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By Fraser Tothus, October 17, 2009 at 1:22 pm Link to this comment
(Unregistered commenter)

Brothers and sisters, how do we fight the entrenched and institutional powers?  How have a people ever freed themselves from tyranny?

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By TAO Walker, October 17, 2009 at 12:45 pm Link to this comment

“It’s only make-believe,” tame Sisters and Brothers.  All your blood-thirsty ‘isms’, your money, your atrocity CONcealing state emblems, your ‘self’-centered CONceits, etc., etc., are nothing but toxic smoke and ‘fun’house mirrors. What’s more, and worse, it’s all just kid-stuff.

Homo domesticus is doomed by its own arrested development, institutionalized and electro-mechanically enforced.  There might be some helpful adult guidance available….but not from among a sub-species comprised of artificially retarded juvenile delinquents.

Then there’s the mass-mediated addiction to words CONstituting a ‘language’ the organic functional equivalent of baby talk….for all the good it can do when it comes to getting some kind of ‘handle’ on this globe-girdling CONtraption eating them alive.  I’t basic biology, Children.

Better grow-up quick.

HokaHey!

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By KDelphi, October 17, 2009 at 12:43 pm Link to this comment

I thought that the Taliban had tried to
“make a deal” with Dubya to “hand over” bin Laden and he had refused?

sashafray—Who is “they”?

We’re doing it so that Democrats wont look “soft on terror” or whatever the Fux News would say.

I’m with ender—let them come out in the open where we can see them. They are the ones we’re really at war with…we always fall back on WW II tactics to fight groups of criminals and guerillas…stupid.

War is US business—practically our only business.

All that being said, surely, killing people with drones is a worse offense thatn calling them “rag heads”, no? One is an asshole, the other is a war criminal.

Ozark—where is the evidence that these domestic “plots” (which hasve not yet been tried, although I agree, the evidence looks bad) were linked to Al Qaeda in Af-Pak?

All—unless you are licensed to do so, please stop throwing aroung the meaningless concept of “IQ”. It makes you sound retarded.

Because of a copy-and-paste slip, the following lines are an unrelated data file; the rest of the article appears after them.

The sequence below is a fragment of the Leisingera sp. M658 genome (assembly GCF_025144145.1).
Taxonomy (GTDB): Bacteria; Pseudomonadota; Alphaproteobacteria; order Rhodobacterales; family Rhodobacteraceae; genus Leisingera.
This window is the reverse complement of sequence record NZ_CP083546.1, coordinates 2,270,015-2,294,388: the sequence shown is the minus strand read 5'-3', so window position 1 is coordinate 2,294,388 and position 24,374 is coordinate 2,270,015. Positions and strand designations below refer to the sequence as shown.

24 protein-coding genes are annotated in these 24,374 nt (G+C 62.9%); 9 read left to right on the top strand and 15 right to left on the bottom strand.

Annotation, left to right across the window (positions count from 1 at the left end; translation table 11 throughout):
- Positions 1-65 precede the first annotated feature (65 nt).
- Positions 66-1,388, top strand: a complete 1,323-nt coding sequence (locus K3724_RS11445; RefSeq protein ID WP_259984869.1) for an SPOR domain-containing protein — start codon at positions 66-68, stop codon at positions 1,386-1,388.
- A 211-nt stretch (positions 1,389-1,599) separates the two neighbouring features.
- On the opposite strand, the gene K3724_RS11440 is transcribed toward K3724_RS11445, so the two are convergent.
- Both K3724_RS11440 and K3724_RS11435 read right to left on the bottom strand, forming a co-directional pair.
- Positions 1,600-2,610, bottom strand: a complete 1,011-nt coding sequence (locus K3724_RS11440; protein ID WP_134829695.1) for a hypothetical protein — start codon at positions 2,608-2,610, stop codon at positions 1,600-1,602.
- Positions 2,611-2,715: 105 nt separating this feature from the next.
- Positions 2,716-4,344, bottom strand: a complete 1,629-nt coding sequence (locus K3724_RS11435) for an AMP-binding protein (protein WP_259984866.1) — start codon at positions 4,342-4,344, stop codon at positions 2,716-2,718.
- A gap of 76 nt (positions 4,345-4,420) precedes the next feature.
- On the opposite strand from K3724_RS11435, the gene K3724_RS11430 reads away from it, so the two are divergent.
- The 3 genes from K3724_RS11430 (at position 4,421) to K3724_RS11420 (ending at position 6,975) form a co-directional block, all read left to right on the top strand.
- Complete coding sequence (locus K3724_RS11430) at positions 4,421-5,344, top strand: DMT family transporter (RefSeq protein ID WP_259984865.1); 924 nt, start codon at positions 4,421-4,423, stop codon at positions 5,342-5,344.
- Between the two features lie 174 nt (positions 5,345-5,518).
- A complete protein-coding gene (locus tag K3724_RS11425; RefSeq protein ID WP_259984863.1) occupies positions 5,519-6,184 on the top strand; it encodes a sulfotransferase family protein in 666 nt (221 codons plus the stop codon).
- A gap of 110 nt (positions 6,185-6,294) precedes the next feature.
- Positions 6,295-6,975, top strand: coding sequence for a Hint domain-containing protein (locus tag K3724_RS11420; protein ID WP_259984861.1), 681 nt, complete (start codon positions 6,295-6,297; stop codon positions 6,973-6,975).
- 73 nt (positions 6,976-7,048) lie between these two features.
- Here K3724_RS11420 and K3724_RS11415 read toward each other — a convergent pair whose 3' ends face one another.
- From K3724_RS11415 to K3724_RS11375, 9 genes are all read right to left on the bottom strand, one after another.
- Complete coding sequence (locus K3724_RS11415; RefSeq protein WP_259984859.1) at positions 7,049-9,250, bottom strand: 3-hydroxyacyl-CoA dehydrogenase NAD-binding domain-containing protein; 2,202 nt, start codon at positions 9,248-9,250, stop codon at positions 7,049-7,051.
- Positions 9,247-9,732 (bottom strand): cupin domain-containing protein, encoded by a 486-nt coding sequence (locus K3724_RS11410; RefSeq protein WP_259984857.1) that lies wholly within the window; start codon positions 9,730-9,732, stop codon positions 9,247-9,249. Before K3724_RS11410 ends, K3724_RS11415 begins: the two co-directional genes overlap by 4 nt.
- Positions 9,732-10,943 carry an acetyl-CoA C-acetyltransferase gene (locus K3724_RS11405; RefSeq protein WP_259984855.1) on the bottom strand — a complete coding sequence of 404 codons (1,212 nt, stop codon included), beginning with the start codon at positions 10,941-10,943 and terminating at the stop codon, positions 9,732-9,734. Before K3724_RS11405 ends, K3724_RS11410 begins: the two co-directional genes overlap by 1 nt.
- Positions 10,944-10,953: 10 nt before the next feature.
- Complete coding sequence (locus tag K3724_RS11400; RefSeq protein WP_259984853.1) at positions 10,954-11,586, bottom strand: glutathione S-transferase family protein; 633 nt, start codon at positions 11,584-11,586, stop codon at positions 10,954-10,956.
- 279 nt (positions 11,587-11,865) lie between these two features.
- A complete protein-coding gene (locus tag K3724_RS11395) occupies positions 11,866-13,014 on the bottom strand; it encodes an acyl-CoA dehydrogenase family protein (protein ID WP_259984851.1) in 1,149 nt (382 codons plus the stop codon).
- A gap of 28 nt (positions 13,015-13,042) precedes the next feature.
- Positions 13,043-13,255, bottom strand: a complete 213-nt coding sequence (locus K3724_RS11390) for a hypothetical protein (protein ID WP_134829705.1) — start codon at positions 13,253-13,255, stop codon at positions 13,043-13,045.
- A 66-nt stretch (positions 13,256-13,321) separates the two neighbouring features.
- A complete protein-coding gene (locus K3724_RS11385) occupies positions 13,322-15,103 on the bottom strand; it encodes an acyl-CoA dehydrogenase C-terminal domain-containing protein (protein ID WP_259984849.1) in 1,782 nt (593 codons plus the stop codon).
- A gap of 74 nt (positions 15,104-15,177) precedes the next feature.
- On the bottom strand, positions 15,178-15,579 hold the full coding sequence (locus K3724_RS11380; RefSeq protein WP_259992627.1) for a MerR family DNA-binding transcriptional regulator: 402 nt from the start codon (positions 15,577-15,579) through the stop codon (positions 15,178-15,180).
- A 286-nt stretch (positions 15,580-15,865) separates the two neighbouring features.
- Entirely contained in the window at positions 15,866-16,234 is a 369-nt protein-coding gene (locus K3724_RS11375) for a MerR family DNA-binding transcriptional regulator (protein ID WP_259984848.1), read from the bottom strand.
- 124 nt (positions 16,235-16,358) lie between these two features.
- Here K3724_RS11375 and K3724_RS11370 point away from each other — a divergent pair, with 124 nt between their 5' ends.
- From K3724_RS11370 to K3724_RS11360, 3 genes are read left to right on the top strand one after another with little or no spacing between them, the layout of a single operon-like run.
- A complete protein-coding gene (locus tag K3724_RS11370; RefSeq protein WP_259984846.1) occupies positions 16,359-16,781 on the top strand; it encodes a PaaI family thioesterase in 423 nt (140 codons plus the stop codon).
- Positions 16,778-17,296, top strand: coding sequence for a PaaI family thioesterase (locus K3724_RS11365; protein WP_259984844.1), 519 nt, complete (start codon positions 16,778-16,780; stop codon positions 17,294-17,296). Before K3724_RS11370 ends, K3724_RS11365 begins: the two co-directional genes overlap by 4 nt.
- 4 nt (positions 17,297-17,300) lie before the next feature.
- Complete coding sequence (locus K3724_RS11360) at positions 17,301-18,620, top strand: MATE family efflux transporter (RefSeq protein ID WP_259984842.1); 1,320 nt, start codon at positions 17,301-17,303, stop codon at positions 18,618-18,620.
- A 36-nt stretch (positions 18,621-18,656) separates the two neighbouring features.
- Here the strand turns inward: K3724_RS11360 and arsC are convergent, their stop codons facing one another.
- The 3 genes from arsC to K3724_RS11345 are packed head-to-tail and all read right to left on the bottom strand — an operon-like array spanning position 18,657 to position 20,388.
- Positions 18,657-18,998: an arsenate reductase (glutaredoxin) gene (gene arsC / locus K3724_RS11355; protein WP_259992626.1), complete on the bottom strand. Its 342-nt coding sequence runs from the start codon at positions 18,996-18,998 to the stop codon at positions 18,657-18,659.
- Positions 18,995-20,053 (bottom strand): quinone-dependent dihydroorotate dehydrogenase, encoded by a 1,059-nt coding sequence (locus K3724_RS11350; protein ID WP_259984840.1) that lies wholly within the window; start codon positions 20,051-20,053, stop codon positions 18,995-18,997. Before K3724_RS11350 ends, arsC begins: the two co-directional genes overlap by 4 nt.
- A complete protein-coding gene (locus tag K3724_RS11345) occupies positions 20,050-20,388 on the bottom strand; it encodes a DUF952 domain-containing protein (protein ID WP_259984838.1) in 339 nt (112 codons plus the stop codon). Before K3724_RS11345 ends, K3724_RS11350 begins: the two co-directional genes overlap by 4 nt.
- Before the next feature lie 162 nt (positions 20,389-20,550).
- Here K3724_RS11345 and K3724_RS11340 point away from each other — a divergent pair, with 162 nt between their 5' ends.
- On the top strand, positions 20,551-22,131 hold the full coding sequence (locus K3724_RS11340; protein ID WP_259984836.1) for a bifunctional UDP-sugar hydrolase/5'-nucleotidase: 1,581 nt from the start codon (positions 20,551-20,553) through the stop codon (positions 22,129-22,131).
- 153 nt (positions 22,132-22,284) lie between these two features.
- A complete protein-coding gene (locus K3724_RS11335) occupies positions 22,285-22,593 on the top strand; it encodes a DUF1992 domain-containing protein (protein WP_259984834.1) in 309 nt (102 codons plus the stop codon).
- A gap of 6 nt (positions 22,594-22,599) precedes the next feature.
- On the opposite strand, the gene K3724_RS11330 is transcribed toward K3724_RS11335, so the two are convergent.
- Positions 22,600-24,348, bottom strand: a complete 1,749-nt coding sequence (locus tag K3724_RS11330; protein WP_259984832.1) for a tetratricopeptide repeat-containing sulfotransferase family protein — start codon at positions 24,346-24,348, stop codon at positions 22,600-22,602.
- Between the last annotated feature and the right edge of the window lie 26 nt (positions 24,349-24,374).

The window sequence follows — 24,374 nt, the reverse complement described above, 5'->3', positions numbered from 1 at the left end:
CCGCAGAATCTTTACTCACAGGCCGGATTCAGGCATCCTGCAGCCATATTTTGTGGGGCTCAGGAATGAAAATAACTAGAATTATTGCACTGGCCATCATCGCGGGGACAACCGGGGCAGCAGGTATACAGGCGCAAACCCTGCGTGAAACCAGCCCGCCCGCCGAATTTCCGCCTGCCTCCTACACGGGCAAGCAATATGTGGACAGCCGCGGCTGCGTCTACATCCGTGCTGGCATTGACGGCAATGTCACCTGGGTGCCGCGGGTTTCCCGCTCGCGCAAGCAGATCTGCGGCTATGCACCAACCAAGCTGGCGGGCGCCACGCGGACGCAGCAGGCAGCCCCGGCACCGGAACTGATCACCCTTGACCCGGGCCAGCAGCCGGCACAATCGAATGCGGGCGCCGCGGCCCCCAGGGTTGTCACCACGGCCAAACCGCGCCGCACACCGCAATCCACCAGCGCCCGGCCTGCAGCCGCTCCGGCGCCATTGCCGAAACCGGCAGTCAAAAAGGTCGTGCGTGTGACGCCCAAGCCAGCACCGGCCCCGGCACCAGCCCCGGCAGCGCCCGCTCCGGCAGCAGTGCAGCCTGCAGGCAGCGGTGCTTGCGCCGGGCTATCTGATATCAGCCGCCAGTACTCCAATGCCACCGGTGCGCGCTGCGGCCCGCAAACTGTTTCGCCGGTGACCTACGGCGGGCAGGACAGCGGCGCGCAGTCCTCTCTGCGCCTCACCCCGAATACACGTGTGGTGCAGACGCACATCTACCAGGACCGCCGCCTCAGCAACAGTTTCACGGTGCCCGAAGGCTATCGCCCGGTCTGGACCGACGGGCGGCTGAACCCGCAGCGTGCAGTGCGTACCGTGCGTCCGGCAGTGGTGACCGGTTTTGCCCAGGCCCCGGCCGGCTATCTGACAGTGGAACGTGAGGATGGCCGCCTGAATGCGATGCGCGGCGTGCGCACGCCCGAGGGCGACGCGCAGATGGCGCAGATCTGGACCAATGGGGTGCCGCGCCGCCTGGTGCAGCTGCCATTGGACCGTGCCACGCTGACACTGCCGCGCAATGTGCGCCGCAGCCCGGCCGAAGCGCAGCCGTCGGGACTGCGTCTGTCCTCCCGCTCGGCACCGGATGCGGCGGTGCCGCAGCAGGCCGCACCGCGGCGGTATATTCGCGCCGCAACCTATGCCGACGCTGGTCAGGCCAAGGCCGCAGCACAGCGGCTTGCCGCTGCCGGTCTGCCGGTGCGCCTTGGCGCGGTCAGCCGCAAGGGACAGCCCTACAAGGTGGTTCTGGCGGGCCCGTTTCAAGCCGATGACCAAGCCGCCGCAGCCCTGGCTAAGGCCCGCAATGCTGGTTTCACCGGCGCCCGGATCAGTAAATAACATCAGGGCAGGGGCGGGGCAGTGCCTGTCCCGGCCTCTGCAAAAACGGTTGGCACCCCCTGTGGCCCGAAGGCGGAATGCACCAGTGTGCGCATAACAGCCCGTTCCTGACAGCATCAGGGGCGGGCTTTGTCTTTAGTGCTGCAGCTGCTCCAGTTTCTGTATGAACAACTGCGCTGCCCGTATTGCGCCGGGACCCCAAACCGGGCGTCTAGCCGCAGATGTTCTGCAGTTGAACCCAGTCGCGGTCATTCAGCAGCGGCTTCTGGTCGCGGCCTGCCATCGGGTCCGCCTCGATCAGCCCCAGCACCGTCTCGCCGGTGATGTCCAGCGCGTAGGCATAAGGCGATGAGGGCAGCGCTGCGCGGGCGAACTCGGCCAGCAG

The entire quest of some truediggers seems to boil down to, “I’m smarter than you, I win”.

Ah, not in real life….

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By Inherit The Wind, October 17, 2009 at 12:05 pm Link to this comment

If you want to hide your head in the sand(a frequent habit of Truthdiggers) and blame American Fundamentalist Christians for everything(another bad habit) there isnt much I can do for you. Your lack of intellectual curiosity and you inability to reevaluate your premises are a little disheartening.
*************************************************

Who blames ‘em for everything?  Not me!  After, that would leave the neo-cons, the spineless Democrats, the unrealistic “progressives” and the right-wing Blue Dog Democrats all blameless.

Each gets their share of the blame in my book.

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By Clash, October 17, 2009 at 12:05 pm Link to this comment

If God truly exists, he must truly hate those that love life. Is the god of the christian crusader , who promises life only in an after world the true god? Or is it the god of the jihad who again only promises the life of the after world? Is is he the god of stasis? Why does he appear to hate the talking monkey with such vehemence? Why does he allow cannibalistic, vampirism to exist?

The answer to why we expand wars can be found just by watching the vampires that stride through the herd disguised as leaders, corporate officers, bankers…. as they feed on the talking monkey,s that the have beguiled and infected.

The cure is simple the talking monkey must free itself from its master’s, and the infection they spread, only then will the talking monkey stop it’s ritual cannibalism and become something more than food.

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By ardee, October 17, 2009 at 10:47 am Link to this comment

We should discuss the al Qaida activity, which is somewhat buried by President Obama and the MSM but it is available for those who want to research it. Diminished Al Qaida activity is the premise of the article, and any intellectual worthy of the name should investigate the premise. Interested?

Anyone?

While attempting to dent the belief system of those like Ozark is a waste of time and energy, one thing needs addressing.

Have you seen the slight of hand artists, the three card monte players? This poster has borrowed a technique from them in that he says we all should look here while getting reamed over there. By all means do not discuss the horrible acts committed by our own govt., acts designed not to bring peace but to escalate war.

Michael prattles:

That sick desire of so many Truthdiggers is not the point of my post today. Let us set that aside.

Yeah, let us put aside reason and logic, let us not consider that our every action in Iraq, Afghanistan and increasingly in Pakistan is well designed to aggravate and escalate retaliation by AlQaeda and Taliban.

Ozark Michael believes you all to be fools I fear. Yet his position, that we must not speak of the ills of our own nation, we must continue to demonize and denigrate in order to make torture and butchery more palatable, is a sick and sad philosophy.